Streetwear is More Than Just Designer Pieces

Picture this: Two people walk down the street in a black hoodie, ripped jeans and sneakers. The difference? One is your college classmate, the other Kendall Jenner, who also has the word “BALENCIAGA” written across her sweatshirt. So who gets best dressed?

If you say the supermodel, you’ve been drawn in to the flashy world of high-end labels like the rest of the world. But what makes ten average-sized letters heat pressed onto a garment more stylish than the next? The $800 price tag difference could certainly sway your answer. But when looking at an outfit with a broader lens, you see it for more than the name of the brands and instead for the intricate thought process of each detail that make up a whole look.

The streetwear style phenomenon has been evolving since the 1970s, originating from the hip-hop and surf cultures in Los Angeles. The trend was fittingly named after young people who spent most of their time in the street, usually in disadvantaged neighborhoods. It made them to get out of the house and perform other recreational activities, whether that was sports, dance or fitness. The clothes they wore while doing it allowed them to establish themselves in the critical society, and also be comfortable while doing it.

Photo Courtesy The Plug

A surfboard designer, Shawn Stussy, can be credited with starting the entire trend as he began printing his logo on t-shirts and selling them. If you can think back to 1970, a graphic tee did not cost anywhere near, let’s say, a handbag. It was merely priced for its fit and function. The affordability and realisticness of the clothes are what made it popular amongst the lower class crowd. These young adults could then get multiple pieces, put them together however they thought worked best, and make it their own complete look.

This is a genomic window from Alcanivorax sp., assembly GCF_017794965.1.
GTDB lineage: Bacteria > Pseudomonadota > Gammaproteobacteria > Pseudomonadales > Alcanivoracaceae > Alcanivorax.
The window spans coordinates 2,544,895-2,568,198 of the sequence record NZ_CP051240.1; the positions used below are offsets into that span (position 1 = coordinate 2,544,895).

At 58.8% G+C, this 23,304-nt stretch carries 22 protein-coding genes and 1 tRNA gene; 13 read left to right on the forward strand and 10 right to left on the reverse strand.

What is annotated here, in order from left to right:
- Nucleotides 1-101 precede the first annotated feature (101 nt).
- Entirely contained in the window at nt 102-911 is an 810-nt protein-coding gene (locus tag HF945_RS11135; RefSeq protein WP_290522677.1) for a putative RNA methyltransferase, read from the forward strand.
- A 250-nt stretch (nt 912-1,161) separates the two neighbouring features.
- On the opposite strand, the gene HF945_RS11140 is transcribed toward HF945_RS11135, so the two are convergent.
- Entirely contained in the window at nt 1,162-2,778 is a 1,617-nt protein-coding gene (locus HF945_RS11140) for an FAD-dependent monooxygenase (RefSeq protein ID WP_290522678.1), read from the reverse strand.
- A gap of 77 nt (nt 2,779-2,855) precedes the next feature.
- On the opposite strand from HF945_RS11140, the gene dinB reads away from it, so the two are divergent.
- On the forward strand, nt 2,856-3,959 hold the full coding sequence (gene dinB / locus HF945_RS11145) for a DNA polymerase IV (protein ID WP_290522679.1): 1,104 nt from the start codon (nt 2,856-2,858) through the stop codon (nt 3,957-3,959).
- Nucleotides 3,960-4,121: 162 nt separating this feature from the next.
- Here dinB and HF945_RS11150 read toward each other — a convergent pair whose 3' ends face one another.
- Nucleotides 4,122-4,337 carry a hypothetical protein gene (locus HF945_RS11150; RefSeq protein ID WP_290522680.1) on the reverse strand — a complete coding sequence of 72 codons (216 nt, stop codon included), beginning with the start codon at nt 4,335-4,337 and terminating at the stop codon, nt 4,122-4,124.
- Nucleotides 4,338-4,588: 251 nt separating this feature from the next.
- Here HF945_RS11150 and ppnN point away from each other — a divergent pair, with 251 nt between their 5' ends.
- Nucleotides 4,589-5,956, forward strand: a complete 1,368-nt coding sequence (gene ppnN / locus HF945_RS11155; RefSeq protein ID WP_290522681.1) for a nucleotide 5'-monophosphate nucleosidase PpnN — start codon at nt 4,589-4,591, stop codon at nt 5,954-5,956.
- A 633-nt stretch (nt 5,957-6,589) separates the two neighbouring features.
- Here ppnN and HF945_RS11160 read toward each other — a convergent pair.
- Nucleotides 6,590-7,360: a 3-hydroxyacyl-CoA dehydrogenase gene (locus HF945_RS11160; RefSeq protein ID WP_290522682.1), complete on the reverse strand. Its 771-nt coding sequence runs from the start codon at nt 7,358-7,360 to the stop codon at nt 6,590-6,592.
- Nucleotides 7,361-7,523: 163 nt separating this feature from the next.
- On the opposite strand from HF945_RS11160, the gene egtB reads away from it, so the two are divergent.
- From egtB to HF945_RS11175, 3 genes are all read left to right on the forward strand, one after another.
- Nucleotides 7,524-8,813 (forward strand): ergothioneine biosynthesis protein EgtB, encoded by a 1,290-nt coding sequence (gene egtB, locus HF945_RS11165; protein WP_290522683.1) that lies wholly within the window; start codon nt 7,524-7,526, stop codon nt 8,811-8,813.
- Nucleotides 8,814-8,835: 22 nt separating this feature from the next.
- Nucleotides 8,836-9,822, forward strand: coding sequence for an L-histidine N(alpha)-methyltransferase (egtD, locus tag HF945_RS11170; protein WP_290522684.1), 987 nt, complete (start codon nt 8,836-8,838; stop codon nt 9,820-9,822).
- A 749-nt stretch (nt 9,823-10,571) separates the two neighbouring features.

Photo Courtesy Hypebeast

This process called for a lot of creativity and originality in order to pull off the outfit. Because each garment wasn’t made by a high end designer whose pieces are constructed in the most expensive way (yet), their head-to-toe look included multiple different elements and stood out in its own way amongst the crowded streets.

As this youth fashion scene grew into other cultures in cities like New York, in 1994, the Supreme brand caught on the wave. They released new products featuring their iconic red logo in a collection of relaxed, yet clean pieces. Supreme grew street wear’s popularity with the status of their already-established name, however this time in a price point the trend hadn’t seen yet, with the average t-shirt retailing for $200.

Supreme’s entrance into the streetwear game created a whole new margin for the style. Other designer labels like Louis Vuitton and Prada joined the category and released even more expensive items. Collaborations across brands now become extremely popular to gain exposure, which also heightened prices.

Photo Courtesy Heart of Cool

As approximately 60 complete head-to-toe outfits from original street wear brands can be bought with just one designer item, we have seen a decline in the creativity of looks. It doesn’t take much now for people to feel stylish because of the quantitative value something has.

It takes just one t-shirt or pair of pants with the name of a high end designer on it for people to feel unstoppable because of the status consumers have given these designers. It is rarely seen now that people who can afford these items intricately pair it with other unique items to achieve that fool “look” that was once claimed by youth that started the trend in their neighborhood.

Photo Courtesy Twitter

Those who don’t have an upper class income, or even who just want to stick with their roots, continue to keep the old ways alive in the streets. By reusing clothes and being intricate with their pairing choices, the individual flavor that streetwear once had never dies.